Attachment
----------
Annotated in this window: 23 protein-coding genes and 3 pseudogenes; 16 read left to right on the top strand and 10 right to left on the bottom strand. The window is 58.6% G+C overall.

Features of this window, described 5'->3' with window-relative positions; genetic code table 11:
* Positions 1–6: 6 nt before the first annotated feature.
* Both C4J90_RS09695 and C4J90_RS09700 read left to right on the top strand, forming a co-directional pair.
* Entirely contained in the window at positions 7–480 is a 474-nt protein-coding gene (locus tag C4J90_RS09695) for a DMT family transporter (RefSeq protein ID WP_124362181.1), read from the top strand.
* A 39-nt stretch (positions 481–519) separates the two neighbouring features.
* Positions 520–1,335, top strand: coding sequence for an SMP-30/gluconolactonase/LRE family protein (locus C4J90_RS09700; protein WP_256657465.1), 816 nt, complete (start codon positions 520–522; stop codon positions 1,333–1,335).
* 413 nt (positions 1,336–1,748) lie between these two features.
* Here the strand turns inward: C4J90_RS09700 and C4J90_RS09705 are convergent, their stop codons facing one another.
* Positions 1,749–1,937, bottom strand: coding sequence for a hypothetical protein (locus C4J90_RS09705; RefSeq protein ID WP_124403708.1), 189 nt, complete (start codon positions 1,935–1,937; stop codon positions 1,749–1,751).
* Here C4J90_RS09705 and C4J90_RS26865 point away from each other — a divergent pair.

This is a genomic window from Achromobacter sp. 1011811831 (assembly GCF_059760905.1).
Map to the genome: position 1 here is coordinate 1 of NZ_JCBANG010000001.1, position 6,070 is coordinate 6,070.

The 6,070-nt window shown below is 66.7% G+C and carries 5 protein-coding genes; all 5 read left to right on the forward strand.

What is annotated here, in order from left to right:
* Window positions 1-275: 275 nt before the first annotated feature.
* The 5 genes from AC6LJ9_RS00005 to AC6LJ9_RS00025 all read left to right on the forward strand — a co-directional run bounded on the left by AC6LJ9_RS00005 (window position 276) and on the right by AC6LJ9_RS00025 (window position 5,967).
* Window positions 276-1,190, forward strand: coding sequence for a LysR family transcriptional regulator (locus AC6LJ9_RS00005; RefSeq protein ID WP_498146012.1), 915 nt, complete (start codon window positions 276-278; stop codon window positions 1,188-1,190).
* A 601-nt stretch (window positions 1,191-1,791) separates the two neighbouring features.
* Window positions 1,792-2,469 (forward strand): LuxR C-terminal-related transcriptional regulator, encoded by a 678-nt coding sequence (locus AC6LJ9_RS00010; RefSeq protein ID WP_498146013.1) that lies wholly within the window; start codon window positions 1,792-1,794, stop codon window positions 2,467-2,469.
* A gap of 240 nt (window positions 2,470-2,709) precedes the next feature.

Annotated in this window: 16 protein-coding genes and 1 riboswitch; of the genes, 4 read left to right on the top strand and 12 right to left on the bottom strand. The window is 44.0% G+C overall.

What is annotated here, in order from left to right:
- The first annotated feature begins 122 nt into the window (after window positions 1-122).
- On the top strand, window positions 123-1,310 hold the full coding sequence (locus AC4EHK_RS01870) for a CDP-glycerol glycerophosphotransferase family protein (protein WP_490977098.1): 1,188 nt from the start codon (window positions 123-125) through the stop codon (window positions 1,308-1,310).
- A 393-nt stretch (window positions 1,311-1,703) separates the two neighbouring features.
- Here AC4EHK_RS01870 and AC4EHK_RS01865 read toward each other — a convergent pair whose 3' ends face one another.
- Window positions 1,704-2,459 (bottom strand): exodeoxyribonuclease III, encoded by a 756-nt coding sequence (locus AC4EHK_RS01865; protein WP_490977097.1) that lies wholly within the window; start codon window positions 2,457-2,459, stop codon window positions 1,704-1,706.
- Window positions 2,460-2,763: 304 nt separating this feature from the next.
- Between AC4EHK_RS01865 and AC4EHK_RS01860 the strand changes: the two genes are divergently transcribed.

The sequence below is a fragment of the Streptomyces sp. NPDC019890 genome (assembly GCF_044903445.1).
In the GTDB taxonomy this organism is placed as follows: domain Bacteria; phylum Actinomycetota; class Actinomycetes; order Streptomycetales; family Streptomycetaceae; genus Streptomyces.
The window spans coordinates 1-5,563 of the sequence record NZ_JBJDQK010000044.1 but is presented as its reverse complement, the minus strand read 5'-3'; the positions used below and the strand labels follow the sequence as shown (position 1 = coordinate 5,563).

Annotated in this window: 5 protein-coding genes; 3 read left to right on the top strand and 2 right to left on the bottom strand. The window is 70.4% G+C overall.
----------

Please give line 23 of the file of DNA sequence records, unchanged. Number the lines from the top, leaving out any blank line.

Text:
What is annotated here, in order from left to right: